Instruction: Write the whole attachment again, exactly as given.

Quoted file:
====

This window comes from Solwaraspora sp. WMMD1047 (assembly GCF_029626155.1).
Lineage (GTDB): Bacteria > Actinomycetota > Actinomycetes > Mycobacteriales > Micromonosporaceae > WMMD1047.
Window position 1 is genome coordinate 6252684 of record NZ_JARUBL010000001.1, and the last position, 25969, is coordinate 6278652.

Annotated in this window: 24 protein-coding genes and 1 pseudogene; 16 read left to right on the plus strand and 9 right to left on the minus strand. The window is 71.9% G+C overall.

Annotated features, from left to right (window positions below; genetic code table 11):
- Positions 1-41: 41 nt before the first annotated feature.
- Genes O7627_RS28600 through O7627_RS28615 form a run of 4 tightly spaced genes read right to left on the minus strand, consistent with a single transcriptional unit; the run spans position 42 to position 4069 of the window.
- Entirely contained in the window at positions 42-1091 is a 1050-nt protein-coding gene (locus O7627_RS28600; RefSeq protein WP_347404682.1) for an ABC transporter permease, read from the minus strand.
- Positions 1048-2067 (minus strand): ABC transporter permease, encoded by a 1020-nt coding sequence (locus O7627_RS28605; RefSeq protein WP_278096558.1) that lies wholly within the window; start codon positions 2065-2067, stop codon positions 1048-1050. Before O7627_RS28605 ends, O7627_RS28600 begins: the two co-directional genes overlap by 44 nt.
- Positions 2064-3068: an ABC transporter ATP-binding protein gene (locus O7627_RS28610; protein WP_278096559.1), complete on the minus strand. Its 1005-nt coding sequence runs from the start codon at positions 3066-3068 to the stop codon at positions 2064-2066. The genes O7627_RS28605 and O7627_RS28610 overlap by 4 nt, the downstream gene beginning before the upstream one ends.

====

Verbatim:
This window comes from Solwaraspora sp. WMMD1047 (assembly GCF_029626155.1).
Lineage (GTDB): Bacteria > Actinomycetota > Actinomycetes > Mycobacteriales > Micromonosporaceae > WMMD1047.
Window position 1 is genome coordinate 6252684 of record NZ_JARUBL010000001.1, and the last position, 25969, is coordinate 6278652.

Annotated in this window: 24 protein-coding genes and 1 pseudogene; 16 read left to right on the plus strand and 9 right to left on the minus strand. The window is 71.9% G+C overall.

Annotated features, from left to right (window positions below; genetic code table 11):
- Positions 1-41: 41 nt before the first annotated feature.
- Genes O7627_RS28600 through O7627_RS28615 form a run of 4 tightly spaced genes read right to left on the minus strand, consistent with a single transcriptional unit; the run spans position 42 to position 4069 of the window.
- Entirely contained in the window at positions 42-1091 is a 1050-nt protein-coding gene (locus O7627_RS28600; RefSeq protein WP_347404682.1) for an ABC transporter permease, read from the minus strand.
- Positions 1048-2067 (minus strand): ABC transporter permease, encoded by a 1020-nt coding sequence (locus O7627_RS28605; RefSeq protein WP_278096558.1) that lies wholly within the window; start codon positions 2065-2067, stop codon positions 1048-1050. Before O7627_RS28605 ends, O7627_RS28600 begins: the two co-directional genes overlap by 44 nt.
- Positions 2064-3068: an ABC transporter ATP-binding protein gene (locus O7627_RS28610; protein WP_278096559.1), complete on the minus strand. Its 1005-nt coding sequence runs from the start codon at positions 3066-3068 to the stop codon at positions 2064-2066. The genes O7627_RS28605 and O7627_RS28610 overlap by 4 nt, the downstream gene beginning before the upstream one ends.